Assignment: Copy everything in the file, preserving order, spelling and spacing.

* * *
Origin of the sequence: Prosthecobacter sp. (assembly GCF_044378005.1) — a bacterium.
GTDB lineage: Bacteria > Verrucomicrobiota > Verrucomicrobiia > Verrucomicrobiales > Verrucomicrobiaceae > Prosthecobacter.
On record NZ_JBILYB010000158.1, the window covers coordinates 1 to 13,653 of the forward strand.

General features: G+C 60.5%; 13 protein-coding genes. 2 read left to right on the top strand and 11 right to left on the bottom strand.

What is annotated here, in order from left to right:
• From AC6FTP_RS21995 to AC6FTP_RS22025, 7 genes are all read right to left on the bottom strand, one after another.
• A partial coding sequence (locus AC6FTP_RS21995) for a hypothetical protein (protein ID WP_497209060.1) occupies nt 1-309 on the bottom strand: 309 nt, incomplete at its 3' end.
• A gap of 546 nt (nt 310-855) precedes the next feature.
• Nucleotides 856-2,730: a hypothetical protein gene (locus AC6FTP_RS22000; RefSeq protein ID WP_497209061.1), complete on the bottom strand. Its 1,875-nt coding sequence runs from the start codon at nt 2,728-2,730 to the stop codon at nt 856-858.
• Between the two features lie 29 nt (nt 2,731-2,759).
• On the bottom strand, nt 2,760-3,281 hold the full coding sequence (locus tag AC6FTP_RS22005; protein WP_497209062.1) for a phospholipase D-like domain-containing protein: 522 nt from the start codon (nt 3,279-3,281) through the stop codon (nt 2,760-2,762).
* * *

Origin of the sequence: Prosthecobacter sp. (assembly GCF_044378005.1) — a bacterium.
GTDB lineage: Bacteria > Verrucomicrobiota > Verrucomicrobiia > Verrucomicrobiales > Verrucomicrobiaceae > Prosthecobacter.
On record NZ_JBILYB010000158.1, the window covers coordinates 1 to 13,653 of the forward strand.

General features: G+C 60.5%; 13 protein-coding genes. 2 read left to right on the top strand and 11 right to left on the bottom strand.

What is annotated here, in order from left to right:
• From AC6FTP_RS21995 to AC6FTP_RS22025, 7 genes are all read right to left on the bottom strand, one after another.
• A partial coding sequence (locus AC6FTP_RS21995) for a hypothetical protein (protein ID WP_497209060.1) occupies nt 1-309 on the bottom strand: 309 nt, incomplete at its 3' end.
• A gap of 546 nt (nt 310-855) precedes the next feature.
• Nucleotides 856-2,730: a hypothetical protein gene (locus AC6FTP_RS22000; RefSeq protein ID WP_497209061.1), complete on the bottom strand. Its 1,875-nt coding sequence runs from the start codon at nt 2,728-2,730 to the stop codon at nt 856-858.
• Between the two features lie 29 nt (nt 2,731-2,759).
• On the bottom strand, nt 2,760-3,281 hold the full coding sequence (locus tag AC6FTP_RS22005; protein WP_497209062.1) for a phospholipase D-like domain-containing protein: 522 nt from the start codon (nt 3,279-3,281) through the stop codon (nt 2,760-2,762).